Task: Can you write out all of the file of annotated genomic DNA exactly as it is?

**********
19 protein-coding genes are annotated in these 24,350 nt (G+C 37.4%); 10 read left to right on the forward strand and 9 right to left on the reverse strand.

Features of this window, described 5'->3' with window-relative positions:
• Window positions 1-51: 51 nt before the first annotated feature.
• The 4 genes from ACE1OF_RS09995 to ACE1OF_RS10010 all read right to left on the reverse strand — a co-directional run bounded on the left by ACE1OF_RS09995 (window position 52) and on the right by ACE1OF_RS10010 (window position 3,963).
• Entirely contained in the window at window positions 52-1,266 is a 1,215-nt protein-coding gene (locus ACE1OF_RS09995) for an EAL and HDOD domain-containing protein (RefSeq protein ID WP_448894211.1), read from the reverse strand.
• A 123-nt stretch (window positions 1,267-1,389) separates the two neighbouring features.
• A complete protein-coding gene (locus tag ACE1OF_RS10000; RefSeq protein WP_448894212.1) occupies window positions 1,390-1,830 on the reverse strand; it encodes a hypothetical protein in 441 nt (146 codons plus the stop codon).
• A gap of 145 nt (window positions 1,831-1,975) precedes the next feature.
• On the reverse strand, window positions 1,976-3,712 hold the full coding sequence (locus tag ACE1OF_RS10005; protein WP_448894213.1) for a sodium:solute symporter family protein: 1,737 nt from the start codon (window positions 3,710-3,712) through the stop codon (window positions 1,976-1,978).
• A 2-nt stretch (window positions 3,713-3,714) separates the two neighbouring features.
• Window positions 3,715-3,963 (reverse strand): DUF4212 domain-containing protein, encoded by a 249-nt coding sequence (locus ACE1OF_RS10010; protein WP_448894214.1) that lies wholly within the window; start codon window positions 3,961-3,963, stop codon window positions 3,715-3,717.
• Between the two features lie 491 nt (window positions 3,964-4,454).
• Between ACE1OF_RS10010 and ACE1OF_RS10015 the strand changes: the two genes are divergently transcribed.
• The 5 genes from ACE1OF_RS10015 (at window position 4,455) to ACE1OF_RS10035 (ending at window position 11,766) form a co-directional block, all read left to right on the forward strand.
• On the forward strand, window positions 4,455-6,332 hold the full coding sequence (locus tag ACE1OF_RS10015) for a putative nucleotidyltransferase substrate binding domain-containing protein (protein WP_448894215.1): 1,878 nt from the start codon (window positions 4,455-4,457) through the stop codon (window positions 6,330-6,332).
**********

19 protein-coding genes are annotated in these 24,350 nt (G+C 37.4%); 10 read left to right on the forward strand and 9 right to left on the reverse strand.

Features of this window, described 5'->3' with window-relative positions:
• Window positions 1-51: 51 nt before the first annotated feature.
• The 4 genes from ACE1OF_RS09995 to ACE1OF_RS10010 all read right to left on the reverse strand — a co-directional run bounded on the left by ACE1OF_RS09995 (window position 52) and on the right by ACE1OF_RS10010 (window position 3,963).
• Entirely contained in the window at window positions 52-1,266 is a 1,215-nt protein-coding gene (locus ACE1OF_RS09995) for an EAL and HDOD domain-containing protein (RefSeq protein ID WP_448894211.1), read from the reverse strand.
• A 123-nt stretch (window positions 1,267-1,389) separates the two neighbouring features.
• A complete protein-coding gene (locus tag ACE1OF_RS10000; RefSeq protein WP_448894212.1) occupies window positions 1,390-1,830 on the reverse strand; it encodes a hypothetical protein in 441 nt (146 codons plus the stop codon).
• A gap of 145 nt (window positions 1,831-1,975) precedes the next feature.
• On the reverse strand, window positions 1,976-3,712 hold the full coding sequence (locus tag ACE1OF_RS10005; protein WP_448894213.1) for a sodium:solute symporter family protein: 1,737 nt from the start codon (window positions 3,710-3,712) through the stop codon (window positions 1,976-1,978).
• A 2-nt stretch (window positions 3,713-3,714) separates the two neighbouring features.
• Window positions 3,715-3,963 (reverse strand): DUF4212 domain-containing protein, encoded by a 249-nt coding sequence (locus ACE1OF_RS10010; protein WP_448894214.1) that lies wholly within the window; start codon window positions 3,961-3,963, stop codon window positions 3,715-3,717.
• Between the two features lie 491 nt (window positions 3,964-4,454).
• Between ACE1OF_RS10010 and ACE1OF_RS10015 the strand changes: the two genes are divergently transcribed.
• The 5 genes from ACE1OF_RS10015 (at window position 4,455) to ACE1OF_RS10035 (ending at window position 11,766) form a co-directional block, all read left to right on the forward strand.
• On the forward strand, window positions 4,455-6,332 hold the full coding sequence (locus tag ACE1OF_RS10015) for a putative nucleotidyltransferase substrate binding domain-containing protein (protein WP_448894215.1): 1,878 nt from the start codon (window positions 4,455-4,457) through the stop codon (window positions 6,330-6,332).